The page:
One of the biggest trends in winter sports in the last decade has been the boom in women’s ski clinics, increasingly offered at big-name resorts across the country.
Typically lasting from three to five days, the clinics attract women of widely varying skill levels who, in many cases, have nothing more in common than their gender.
But with the advent of shorter, curved skis and improved instructional techniques — both of which make the learning curve for winter sports much easier than in previous generations — do women really benefit from special lessons designed just for them?
In a word, yes, particularly if the concept goes beyond merely providing pink skis and a Luna bar in the welcome kit.
Today’s women-only clinics are usually taught by female athletes who have achieved prominence in their sport and who are passionate about helping women skiers reach their potential. This doesn’t necessarily mean teaching them to ski faster or tackle black diamond runs, although those goals can be part of each woman’s program if she so chooses. The key, as most experts will tell you, is to get participants to think about what their goals actually are before letting an instructor set the program.
During my first women-only clinic in Colorado a few years ago, I was struck by the camaraderie that almost immediately sprung up among our group members, most of whom either liked to ski but had no one to ski with or were giving themselves the clinic as a present to commemorate a birthday or other significant event.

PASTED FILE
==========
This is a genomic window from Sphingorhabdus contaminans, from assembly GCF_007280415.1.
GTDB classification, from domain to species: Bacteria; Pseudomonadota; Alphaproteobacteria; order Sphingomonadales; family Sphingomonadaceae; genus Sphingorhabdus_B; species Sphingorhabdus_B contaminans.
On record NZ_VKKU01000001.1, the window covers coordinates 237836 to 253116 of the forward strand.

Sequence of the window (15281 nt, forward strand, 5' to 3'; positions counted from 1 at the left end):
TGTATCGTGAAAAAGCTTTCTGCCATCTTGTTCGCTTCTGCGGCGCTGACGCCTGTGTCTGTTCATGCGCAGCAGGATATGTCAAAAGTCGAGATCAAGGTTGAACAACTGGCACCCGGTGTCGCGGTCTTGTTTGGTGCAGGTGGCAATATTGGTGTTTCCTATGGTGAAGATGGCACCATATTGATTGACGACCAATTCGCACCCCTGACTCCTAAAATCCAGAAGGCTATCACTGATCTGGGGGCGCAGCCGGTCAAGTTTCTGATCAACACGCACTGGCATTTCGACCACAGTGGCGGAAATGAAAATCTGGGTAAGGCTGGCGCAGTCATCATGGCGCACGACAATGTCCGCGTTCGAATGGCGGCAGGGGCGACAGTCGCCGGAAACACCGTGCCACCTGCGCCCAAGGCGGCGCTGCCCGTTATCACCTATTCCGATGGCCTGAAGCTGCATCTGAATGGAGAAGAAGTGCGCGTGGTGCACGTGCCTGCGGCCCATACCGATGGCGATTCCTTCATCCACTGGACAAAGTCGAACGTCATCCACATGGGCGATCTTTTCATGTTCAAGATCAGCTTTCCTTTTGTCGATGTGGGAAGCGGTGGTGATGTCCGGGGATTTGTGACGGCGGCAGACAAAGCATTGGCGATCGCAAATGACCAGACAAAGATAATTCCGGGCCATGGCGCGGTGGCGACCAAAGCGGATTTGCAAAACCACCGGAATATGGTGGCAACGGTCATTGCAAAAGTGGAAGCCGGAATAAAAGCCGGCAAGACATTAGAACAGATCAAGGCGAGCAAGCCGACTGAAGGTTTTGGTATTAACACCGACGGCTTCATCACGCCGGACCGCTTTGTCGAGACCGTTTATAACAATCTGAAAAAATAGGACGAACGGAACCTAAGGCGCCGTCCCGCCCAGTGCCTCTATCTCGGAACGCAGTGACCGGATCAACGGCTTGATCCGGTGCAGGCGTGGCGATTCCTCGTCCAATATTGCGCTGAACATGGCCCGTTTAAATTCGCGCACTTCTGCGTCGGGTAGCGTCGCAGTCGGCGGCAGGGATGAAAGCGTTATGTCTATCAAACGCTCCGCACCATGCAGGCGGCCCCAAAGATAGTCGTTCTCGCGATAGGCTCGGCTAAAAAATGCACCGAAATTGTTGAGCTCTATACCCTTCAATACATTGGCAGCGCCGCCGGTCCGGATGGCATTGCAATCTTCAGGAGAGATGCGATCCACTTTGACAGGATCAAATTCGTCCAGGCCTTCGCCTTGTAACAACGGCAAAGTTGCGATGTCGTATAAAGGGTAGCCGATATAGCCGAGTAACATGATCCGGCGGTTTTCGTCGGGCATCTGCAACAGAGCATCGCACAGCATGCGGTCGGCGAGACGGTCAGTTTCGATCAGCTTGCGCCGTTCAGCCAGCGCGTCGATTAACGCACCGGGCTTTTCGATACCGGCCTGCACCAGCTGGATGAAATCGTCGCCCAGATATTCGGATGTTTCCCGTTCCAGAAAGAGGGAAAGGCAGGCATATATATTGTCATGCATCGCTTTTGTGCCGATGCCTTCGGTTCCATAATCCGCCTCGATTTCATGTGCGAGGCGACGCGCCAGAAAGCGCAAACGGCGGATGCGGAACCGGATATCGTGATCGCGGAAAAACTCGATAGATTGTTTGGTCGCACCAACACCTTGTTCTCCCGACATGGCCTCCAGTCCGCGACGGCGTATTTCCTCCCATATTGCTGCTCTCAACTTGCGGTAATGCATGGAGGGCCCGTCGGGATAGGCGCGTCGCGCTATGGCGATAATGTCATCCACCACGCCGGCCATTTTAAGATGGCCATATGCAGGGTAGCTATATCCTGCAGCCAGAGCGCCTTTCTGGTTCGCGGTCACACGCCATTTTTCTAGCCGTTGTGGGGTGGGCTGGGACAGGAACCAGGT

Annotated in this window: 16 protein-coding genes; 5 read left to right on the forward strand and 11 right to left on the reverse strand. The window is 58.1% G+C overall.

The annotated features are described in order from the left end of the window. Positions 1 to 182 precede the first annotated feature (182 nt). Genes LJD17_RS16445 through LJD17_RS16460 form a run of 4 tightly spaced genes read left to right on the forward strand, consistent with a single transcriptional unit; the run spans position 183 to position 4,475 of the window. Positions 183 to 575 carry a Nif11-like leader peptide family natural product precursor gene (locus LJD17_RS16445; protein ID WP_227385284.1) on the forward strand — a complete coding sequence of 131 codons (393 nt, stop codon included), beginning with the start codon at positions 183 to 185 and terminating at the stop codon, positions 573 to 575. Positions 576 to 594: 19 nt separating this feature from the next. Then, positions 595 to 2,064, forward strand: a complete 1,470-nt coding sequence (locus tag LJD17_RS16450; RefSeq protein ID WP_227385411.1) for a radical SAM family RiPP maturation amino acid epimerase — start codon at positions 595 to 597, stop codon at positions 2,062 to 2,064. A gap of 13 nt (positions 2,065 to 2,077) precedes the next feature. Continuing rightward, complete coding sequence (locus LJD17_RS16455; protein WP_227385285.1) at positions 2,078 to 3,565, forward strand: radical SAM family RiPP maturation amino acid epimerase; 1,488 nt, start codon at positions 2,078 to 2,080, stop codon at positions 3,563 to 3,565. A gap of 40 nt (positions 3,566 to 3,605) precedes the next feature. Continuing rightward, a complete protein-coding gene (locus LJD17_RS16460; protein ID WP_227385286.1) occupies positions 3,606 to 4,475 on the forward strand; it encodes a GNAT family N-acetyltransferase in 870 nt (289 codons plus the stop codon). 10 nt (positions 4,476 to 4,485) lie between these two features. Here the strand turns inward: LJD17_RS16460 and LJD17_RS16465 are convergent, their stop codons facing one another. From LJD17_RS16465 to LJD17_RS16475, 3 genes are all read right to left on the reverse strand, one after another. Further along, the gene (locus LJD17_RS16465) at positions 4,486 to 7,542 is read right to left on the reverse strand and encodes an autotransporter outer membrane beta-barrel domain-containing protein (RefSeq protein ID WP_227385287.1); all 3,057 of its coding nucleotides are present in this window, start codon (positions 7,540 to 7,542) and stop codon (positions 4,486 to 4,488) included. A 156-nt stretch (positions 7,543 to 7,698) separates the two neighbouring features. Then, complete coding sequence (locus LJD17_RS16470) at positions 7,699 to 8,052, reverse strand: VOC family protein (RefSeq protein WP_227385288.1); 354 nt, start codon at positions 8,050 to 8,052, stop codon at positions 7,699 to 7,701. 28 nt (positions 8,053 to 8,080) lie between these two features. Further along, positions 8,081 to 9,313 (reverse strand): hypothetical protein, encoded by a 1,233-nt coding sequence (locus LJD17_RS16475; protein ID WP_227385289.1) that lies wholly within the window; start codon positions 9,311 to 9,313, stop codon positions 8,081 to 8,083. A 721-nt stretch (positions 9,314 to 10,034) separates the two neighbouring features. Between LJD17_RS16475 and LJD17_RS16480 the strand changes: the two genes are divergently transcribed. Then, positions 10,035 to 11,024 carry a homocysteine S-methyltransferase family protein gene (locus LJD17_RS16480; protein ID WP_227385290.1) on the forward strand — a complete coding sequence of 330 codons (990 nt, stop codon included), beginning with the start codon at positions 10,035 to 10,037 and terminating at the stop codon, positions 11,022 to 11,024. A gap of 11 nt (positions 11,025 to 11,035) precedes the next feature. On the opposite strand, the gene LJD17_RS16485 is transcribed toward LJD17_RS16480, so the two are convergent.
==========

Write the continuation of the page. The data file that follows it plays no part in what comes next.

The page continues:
Instead of an embarrassing ski-off to separate us into levels, we were asked to rate ourselves, after which most of us were immediately promoted to higher groups because we had underrated our skills.
“This would never work with men,” our amused instructor told us, because underrating their athletic prowess is not typically something men do, probably to their credit.
Participants wanted to improve their techniques, of course, but mostly just to be able to enjoy the sport more and keep up with friends rather than impress anyone else on the slopes.
Of course, there is more to any ski outing than hitting the slopes, and instructors are well aware of this. Welcome receptions with wine, discussions of women-specific equipment — women have a different center of gravity than men and therefore do well with skis made especially for them, for example — and good-natured video analysis at day’s end are also usually part of the action. Optional add-ons like spa treatments and shopping for comfortable ski boots (if there is such a thing) add to the fun.
Travel agents who want to book women’s ski clinics for their clients have a number of options, ranging from programs in Deer Valley, Telluride and Steamboat to Crested Butte and Okemo, among others.
This Jan. 13 to 17, for example, Teton Mountain Lodge & Spa will host a weeklong Elevate Women’s Ski at Jackson Hole Mountain Resort that includes four days of instruction, dinners and Pilates classes. The clinic will be taught by Crystal Wright, Freeski World Tour champion, and Jess McMillan, a winner of international Freeride competitions, and is priced at $1,580, including lift tickets.